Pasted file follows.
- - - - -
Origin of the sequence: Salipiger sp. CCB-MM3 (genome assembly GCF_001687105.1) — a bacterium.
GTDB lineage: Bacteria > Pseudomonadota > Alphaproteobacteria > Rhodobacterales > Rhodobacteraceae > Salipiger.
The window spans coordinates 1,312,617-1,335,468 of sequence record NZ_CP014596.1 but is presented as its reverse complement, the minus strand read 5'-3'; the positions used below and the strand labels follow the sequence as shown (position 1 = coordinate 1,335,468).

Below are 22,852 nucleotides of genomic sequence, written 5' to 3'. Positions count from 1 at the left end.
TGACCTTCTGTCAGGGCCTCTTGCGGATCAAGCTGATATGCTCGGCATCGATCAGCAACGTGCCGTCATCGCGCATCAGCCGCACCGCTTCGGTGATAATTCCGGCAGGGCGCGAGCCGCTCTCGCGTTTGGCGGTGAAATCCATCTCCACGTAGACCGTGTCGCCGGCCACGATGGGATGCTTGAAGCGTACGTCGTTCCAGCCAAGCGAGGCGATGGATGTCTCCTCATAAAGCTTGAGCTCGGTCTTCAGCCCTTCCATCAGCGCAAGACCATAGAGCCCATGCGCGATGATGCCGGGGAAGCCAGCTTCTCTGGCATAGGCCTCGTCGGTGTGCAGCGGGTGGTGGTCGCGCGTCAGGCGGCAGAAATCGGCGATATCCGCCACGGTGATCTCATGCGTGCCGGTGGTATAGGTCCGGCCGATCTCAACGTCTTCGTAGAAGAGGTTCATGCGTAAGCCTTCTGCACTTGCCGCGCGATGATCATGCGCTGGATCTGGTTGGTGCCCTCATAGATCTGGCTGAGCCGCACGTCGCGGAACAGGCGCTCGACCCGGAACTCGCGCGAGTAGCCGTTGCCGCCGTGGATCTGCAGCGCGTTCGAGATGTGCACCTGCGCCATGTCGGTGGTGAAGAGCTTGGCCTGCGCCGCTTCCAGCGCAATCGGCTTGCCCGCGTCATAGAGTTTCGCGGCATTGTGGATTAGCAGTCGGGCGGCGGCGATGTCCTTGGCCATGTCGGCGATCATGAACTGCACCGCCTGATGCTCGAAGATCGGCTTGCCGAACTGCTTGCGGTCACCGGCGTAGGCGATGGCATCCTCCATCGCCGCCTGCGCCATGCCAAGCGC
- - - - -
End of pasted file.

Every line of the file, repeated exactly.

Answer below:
Origin of the sequence: Salipiger sp. CCB-MM3 (genome assembly GCF_001687105.1) — a bacterium.
GTDB lineage: Bacteria > Pseudomonadota > Alphaproteobacteria > Rhodobacterales > Rhodobacteraceae > Salipiger.
The window spans coordinates 1,312,617-1,335,468 of sequence record NZ_CP014596.1 but is presented as its reverse complement, the minus strand read 5'-3'; the positions used below and the strand labels follow the sequence as shown (position 1 = coordinate 1,335,468).

Below are 22,852 nucleotides of genomic sequence, written 5' to 3'. Positions count from 1 at the left end.
TGACCTTCTGTCAGGGCCTCTTGCGGATCAAGCTGATATGCTCGGCATCGATCAGCAACGTGCCGTCATCGCGCATCAGCCGCACCGCTTCGGTGATAATTCCGGCAGGGCGCGAGCCGCTCTCGCGTTTGGCGGTGAAATCCATCTCCACGTAGACCGTGTCGCCGGCCACGATGGGATGCTTGAAGCGTACGTCGTTCCAGCCAAGCGAGGCGATGGATGTCTCCTCATAAAGCTTGAGCTCGGTCTTCAGCCCTTCCATCAGCGCAAGACCATAGAGCCCATGCGCGATGATGCCGGGGAAGCCAGCTTCTCTGGCATAGGCCTCGTCGGTGTGCAGCGGGTGGTGGTCGCGCGTCAGGCGGCAGAAATCGGCGATATCCGCCACGGTGATCTCATGCGTGCCGGTGGTATAGGTCCGGCCGATCTCAACGTCTTCGTAGAAGAGGTTCATGCGTAAGCCTTCTGCACTTGCCGCGCGATGATCATGCGCTGGATCTGGTTGGTGCCCTCATAGATCTGGCTGAGCCGCACGTCGCGGAACAGGCGCTCGACCCGGAACTCGCGCGAGTAGCCGTTGCCGCCGTGGATCTGCAGCGCGTTCGAGATGTGCACCTGCGCCATGTCGGTGGTGAAGAGCTTGGCCTGCGCCGCTTCCAGCGCAATCGGCTTGCCCGCGTCATAGAGTTTCGCGGCATTGTGGATTAGCAGTCGGGCGGCGGCGATGTCCTTGGCCATGTCGGCGATCATGAACTGCACCGCCTGATGCTCGAAGATCGGCTTGCCGAACTGCTTGCGGTCACCGGCGTAGGCGATGGCATCCTCCATCGCCGCCTGCGCCATGCCAAGCGC